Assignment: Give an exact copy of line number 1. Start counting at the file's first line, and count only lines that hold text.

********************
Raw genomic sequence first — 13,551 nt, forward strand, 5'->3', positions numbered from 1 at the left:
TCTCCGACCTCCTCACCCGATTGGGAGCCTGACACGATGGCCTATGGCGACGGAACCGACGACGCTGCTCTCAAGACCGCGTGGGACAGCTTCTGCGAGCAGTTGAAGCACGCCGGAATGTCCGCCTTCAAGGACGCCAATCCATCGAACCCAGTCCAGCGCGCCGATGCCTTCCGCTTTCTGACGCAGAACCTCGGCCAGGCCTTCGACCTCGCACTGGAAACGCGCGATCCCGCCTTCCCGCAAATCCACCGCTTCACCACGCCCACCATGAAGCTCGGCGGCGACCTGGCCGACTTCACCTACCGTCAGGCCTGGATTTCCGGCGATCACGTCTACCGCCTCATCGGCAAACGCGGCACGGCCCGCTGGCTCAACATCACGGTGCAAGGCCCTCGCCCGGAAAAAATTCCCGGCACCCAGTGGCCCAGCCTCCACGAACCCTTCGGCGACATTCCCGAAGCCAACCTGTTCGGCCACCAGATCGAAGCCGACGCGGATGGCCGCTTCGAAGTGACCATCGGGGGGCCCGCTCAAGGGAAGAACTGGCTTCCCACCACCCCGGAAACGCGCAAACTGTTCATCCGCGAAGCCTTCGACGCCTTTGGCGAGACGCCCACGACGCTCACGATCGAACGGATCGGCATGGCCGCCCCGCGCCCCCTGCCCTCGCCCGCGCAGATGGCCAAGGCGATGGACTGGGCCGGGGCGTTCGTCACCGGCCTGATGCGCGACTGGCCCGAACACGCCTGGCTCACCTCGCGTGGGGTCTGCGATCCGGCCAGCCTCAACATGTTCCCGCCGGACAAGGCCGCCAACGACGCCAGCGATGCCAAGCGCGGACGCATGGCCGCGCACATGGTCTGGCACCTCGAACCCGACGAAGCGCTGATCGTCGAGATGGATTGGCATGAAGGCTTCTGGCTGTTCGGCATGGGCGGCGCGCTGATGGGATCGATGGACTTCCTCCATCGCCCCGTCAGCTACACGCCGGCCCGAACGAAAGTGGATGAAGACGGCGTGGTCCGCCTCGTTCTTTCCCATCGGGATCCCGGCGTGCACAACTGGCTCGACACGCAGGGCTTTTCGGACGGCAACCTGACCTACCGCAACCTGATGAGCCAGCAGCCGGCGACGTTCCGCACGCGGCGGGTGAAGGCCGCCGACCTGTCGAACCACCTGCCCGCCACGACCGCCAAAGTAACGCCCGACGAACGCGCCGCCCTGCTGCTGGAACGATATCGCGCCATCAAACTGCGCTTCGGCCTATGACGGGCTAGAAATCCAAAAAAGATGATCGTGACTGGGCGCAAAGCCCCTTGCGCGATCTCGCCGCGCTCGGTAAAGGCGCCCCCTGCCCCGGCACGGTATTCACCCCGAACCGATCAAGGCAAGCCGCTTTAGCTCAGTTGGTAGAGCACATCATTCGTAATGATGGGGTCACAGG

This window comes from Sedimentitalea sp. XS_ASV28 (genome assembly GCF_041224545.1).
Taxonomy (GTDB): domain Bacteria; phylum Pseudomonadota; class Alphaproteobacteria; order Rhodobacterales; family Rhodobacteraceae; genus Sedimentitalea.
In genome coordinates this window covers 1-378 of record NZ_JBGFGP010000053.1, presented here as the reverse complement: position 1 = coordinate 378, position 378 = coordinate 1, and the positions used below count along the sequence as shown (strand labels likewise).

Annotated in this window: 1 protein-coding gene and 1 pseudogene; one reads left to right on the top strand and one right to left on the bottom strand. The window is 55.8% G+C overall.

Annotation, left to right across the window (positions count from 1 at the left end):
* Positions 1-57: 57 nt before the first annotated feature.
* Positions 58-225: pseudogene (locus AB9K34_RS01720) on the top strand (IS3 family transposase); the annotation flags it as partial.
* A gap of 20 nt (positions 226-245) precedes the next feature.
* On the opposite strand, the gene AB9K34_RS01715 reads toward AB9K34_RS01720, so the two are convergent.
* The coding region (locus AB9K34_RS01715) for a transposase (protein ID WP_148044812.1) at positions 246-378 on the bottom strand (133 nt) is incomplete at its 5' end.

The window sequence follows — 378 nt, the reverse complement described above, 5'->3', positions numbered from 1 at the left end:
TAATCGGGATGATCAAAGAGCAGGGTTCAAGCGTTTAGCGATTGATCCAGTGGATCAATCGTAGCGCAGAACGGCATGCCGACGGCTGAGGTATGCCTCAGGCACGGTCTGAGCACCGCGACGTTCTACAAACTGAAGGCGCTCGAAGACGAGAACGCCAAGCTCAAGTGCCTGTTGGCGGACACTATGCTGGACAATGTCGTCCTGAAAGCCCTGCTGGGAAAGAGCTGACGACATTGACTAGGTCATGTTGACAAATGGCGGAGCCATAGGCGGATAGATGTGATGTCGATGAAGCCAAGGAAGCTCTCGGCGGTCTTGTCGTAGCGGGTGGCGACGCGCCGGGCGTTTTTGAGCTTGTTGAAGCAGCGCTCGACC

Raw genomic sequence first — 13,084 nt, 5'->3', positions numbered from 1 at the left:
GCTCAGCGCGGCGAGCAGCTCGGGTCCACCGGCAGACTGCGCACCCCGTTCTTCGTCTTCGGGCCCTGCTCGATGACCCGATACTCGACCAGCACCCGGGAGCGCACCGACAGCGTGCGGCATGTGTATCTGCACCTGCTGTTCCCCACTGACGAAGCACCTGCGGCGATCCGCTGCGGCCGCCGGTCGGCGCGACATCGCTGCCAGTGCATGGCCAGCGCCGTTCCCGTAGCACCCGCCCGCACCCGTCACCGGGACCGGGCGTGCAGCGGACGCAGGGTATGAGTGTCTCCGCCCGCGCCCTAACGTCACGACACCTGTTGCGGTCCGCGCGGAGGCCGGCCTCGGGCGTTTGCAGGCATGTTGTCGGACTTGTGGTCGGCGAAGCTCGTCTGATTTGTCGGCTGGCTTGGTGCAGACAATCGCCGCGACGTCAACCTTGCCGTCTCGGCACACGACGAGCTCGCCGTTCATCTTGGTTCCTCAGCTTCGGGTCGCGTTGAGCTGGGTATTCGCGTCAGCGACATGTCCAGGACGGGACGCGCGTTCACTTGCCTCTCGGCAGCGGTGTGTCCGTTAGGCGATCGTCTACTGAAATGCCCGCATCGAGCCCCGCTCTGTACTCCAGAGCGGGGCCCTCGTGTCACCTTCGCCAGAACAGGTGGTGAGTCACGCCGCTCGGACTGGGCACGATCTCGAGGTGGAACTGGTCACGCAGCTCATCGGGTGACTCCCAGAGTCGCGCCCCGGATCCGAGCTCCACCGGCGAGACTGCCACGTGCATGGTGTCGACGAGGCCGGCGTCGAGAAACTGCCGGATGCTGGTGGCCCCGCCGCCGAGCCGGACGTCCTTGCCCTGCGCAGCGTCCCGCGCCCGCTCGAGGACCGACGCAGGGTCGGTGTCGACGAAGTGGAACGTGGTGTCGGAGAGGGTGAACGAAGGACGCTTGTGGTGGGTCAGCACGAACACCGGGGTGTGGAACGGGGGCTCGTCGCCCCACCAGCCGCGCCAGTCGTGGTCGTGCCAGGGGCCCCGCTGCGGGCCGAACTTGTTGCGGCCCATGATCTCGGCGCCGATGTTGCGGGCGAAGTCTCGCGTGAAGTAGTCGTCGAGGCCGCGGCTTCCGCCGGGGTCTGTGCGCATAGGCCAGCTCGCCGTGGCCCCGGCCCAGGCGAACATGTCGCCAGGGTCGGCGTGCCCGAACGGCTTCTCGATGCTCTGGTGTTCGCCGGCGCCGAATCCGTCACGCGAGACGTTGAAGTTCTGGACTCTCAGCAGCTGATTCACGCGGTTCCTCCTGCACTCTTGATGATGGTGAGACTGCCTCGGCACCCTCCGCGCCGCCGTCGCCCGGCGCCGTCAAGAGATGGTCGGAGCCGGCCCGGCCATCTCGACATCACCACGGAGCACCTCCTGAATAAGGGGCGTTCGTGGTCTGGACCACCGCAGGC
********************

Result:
Raw genomic sequence first — 13,551 nt, forward strand, 5'->3', positions numbered from 1 at the left: